Bounty Hunter Quick Silver Review – Buyers Guide Included
The Bounty Hunter Quick Silver is most certainly a beginner’s metal detector. The way it is constructed as well as its features attest to this.
Nonetheless, Bounty Hunter is known for being a good manufacturer and for producing quality metal detectors.
So, the question remains how does the Quick Silver, in its limited capabilities, perform against most other entry level metal detectors.
Here is a more detailed look at this Bounty Hunter metal detector:
Design and Appearance of Quick Silver
- Fully automatic ground balance
- Push-button discrimination and one-touch depth control
- 4-segment digital target identification
- 3-tone audio feedback
- Easy view LCD display
The Quick Silver is quite distinctive in its appearance, particularly when compared to its closest relative, the Bounty Hunter Lone Star Pro. The Quick Silver has a concentric eight-inch search coil, while many of the newer versions boast DD search coils. One of the benefits of this smaller coil, however, is that it is easier to maneuver than other bulkier designs.
This metal detector comprises of the search coil, the lower and upper stem, and the S-shaped rod. The S-shaped rod is where the armrest and the control box is housed. Undeniably, one of the most noticeable things about the Quick Silver is the control box. While the Lone Star Pro and later models have more polygon shaped control boxes, the Quick Silver’s is longer and more elliptical in shape. This is not the only difference, however. The display is also considerably smaller and there are a fewer number of buttons as well.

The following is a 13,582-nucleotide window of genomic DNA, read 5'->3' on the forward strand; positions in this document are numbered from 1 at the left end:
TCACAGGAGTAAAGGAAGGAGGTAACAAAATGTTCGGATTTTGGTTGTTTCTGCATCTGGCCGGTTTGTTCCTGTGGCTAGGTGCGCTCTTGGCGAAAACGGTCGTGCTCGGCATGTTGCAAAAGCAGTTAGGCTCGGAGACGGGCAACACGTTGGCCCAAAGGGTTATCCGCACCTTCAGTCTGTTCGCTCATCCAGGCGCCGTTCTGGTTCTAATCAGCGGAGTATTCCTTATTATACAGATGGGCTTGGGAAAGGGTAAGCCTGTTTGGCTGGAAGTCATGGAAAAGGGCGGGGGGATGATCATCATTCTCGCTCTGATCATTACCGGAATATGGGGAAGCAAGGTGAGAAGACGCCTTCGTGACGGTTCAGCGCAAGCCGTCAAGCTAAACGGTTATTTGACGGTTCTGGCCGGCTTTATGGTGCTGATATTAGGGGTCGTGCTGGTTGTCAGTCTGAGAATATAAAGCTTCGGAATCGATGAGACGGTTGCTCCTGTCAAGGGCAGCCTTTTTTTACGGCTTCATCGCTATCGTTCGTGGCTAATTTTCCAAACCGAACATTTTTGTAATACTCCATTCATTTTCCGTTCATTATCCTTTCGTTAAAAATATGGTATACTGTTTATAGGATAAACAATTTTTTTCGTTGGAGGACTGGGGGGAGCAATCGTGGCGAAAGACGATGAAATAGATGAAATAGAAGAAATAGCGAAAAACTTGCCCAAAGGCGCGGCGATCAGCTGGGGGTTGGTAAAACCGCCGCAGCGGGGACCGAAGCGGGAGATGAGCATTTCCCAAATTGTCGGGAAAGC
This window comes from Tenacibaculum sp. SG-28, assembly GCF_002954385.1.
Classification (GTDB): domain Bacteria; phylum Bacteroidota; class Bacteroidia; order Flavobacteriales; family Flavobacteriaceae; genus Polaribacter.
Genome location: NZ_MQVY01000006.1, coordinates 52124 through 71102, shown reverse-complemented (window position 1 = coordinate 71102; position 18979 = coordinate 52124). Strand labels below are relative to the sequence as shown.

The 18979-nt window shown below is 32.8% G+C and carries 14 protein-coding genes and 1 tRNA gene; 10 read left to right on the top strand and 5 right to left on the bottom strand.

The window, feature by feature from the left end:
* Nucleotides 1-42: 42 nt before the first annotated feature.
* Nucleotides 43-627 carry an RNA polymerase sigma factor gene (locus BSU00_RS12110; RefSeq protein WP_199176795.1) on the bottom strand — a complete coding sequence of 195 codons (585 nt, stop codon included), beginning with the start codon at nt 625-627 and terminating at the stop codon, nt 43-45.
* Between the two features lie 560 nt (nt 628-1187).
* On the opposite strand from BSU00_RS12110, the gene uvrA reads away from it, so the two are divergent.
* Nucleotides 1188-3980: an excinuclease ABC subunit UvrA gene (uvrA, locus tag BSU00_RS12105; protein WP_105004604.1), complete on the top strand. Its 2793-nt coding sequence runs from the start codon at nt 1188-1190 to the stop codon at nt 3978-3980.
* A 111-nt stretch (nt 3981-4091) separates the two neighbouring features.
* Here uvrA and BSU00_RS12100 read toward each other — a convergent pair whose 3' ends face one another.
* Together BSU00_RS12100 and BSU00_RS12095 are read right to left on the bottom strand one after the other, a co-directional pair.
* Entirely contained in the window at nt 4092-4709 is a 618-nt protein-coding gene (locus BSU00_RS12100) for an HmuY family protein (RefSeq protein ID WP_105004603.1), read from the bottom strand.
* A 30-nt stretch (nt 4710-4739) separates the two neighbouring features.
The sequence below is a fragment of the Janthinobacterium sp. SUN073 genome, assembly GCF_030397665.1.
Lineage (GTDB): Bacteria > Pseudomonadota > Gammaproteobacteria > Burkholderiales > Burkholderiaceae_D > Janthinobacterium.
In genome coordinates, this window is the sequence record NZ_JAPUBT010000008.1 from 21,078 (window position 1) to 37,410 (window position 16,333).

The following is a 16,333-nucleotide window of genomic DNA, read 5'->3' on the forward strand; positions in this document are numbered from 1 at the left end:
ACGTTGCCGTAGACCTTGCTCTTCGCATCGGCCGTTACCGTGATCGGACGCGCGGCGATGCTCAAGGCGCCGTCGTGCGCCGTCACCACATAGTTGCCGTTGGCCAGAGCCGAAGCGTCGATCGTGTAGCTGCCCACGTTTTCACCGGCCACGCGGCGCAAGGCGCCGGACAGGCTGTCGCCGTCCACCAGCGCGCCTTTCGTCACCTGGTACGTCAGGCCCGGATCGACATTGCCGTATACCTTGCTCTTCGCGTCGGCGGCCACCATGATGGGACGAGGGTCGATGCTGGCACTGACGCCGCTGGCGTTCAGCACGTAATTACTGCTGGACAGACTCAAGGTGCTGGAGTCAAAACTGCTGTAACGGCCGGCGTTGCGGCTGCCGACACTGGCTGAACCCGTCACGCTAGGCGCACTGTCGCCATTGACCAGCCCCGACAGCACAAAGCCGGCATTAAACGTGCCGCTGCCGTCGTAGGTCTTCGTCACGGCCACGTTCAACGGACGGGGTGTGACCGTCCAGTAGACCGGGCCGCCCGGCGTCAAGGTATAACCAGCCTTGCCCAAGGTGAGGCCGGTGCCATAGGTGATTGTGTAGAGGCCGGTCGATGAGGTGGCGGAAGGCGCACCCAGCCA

This is a metal detector that you will have no problem putting together. It is just a matter of slipping in the pieces together. In fact, you should be able to use your Quick Silver in a just minutes after you have taken it out of the box.
The Quick Silver does boast several comfort features. There is the thinly padded armrest, which is quite useful if you will be detecting for a longer time. Also, the handgrip is quite comfortable and is well positioned. With most of your hand on the grip, you can still use the control box. At just 2.8lbs, this metal detector is quite lightweight. This, too, is great if you want to use it for extended periods of time. It also comes with a little design on the back of the armrest that allows you to stand it upright on any surface when you are not using it.
Buttons and Modes of the Quick Silver
There are just four buttons on the Quick Silver. Two of them are power buttons – one to turn the detector and the other to get it to power down. The other two buttons are the Target Reject and Depth Select features.
As mentioned, the Quick Silver is quite simplistic. This means that there are no particular modes. Instead, at the top of the display, there is a list of materials. Below that, there is a cursor to indicate whether or not these materials are being picked up by the detector. Just underneath the cursor, is the reject icon which indicates if you want the detector to avoid this particular material.